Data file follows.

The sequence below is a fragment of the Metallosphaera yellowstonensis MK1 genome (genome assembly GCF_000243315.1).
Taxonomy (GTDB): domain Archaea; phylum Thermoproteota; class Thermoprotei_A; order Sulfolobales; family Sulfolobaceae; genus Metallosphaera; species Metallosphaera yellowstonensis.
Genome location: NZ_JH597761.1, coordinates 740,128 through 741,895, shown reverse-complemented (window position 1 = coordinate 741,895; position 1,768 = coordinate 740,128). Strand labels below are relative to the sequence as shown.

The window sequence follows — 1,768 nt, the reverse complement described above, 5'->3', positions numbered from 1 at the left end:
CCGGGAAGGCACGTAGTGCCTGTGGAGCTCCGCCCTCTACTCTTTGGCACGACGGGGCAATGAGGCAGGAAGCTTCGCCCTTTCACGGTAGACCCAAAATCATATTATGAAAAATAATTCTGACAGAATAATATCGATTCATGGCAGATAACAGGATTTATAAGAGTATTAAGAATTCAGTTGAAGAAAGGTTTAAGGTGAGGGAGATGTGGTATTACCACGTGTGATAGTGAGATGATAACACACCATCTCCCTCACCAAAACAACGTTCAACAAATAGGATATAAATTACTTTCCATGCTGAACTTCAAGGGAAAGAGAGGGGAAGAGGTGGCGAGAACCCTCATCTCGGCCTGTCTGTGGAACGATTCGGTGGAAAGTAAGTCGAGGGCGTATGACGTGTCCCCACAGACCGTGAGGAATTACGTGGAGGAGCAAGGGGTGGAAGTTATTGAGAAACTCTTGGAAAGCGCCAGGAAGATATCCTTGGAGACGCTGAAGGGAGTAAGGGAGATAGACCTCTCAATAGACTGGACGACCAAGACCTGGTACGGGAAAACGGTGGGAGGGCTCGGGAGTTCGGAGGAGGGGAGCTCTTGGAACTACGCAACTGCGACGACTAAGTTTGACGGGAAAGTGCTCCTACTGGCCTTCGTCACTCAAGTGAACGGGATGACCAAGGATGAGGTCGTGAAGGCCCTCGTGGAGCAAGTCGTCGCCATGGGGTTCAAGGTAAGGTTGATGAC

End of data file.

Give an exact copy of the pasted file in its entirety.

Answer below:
The sequence below is a fragment of the Metallosphaera yellowstonensis MK1 genome (genome assembly GCF_000243315.1).
Taxonomy (GTDB): domain Archaea; phylum Thermoproteota; class Thermoprotei_A; order Sulfolobales; family Sulfolobaceae; genus Metallosphaera; species Metallosphaera yellowstonensis.
Genome location: NZ_JH597761.1, coordinates 740,128 through 741,895, shown reverse-complemented (window position 1 = coordinate 741,895; position 1,768 = coordinate 740,128). Strand labels below are relative to the sequence as shown.

The window sequence follows — 1,768 nt, the reverse complement described above, 5'->3', positions numbered from 1 at the left end:
CCGGGAAGGCACGTAGTGCCTGTGGAGCTCCGCCCTCTACTCTTTGGCACGACGGGGCAATGAGGCAGGAAGCTTCGCCCTTTCACGGTAGACCCAAAATCATATTATGAAAAATAATTCTGACAGAATAATATCGATTCATGGCAGATAACAGGATTTATAAGAGTATTAAGAATTCAGTTGAAGAAAGGTTTAAGGTGAGGGAGATGTGGTATTACCACGTGTGATAGTGAGATGATAACACACCATCTCCCTCACCAAAACAACGTTCAACAAATAGGATATAAATTACTTTCCATGCTGAACTTCAAGGGAAAGAGAGGGGAAGAGGTGGCGAGAACCCTCATCTCGGCCTGTCTGTGGAACGATTCGGTGGAAAGTAAGTCGAGGGCGTATGACGTGTCCCCACAGACCGTGAGGAATTACGTGGAGGAGCAAGGGGTGGAAGTTATTGAGAAACTCTTGGAAAGCGCCAGGAAGATATCCTTGGAGACGCTGAAGGGAGTAAGGGAGATAGACCTCTCAATAGACTGGACGACCAAGACCTGGTACGGGAAAACGGTGGGAGGGCTCGGGAGTTCGGAGGAGGGGAGCTCTTGGAACTACGCAACTGCGACGACTAAGTTTGACGGGAAAGTGCTCCTACTGGCCTTCGTCACTCAAGTGAACGGGATGACCAAGGATGAGGTCGTGAAGGCCCTCGTGGAGCAAGTCGTCGCCATGGGGTTCAAGGTAAGGTTGATGAC